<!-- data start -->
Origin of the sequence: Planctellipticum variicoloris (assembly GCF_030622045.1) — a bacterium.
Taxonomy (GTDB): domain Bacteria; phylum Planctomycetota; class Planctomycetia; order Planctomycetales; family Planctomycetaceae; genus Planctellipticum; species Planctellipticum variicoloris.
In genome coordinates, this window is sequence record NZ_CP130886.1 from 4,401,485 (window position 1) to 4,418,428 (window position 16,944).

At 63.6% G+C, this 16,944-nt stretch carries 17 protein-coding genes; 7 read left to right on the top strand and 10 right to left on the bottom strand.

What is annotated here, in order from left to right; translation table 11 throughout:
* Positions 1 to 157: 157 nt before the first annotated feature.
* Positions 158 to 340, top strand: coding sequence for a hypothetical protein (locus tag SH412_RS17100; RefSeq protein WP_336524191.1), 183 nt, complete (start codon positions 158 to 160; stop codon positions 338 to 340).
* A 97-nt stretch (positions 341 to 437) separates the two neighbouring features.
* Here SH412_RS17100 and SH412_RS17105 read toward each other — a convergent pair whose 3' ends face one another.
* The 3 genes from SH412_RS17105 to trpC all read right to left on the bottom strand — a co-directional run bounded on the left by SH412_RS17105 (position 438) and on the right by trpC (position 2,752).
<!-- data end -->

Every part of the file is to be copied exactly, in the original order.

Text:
Origin of the sequence: Planctellipticum variicoloris (assembly GCF_030622045.1) — a bacterium.
Taxonomy (GTDB): domain Bacteria; phylum Planctomycetota; class Planctomycetia; order Planctomycetales; family Planctomycetaceae; genus Planctellipticum; species Planctellipticum variicoloris.
In genome coordinates, this window is sequence record NZ_CP130886.1 from 4,401,485 (window position 1) to 4,418,428 (window position 16,944).

At 63.6% G+C, this 16,944-nt stretch carries 17 protein-coding genes; 7 read left to right on the top strand and 10 right to left on the bottom strand.

What is annotated here, in order from left to right; translation table 11 throughout:
* Positions 1 to 157: 157 nt before the first annotated feature.
* Positions 158 to 340, top strand: coding sequence for a hypothetical protein (locus tag SH412_RS17100; RefSeq protein WP_336524191.1), 183 nt, complete (start codon positions 158 to 160; stop codon positions 338 to 340).
* A 97-nt stretch (positions 341 to 437) separates the two neighbouring features.
* Here SH412_RS17100 and SH412_RS17105 read toward each other — a convergent pair whose 3' ends face one another.
* The 3 genes from SH412_RS17105 to trpC all read right to left on the bottom strand — a co-directional run bounded on the left by SH412_RS17105 (position 438) and on the right by trpC (position 2,752).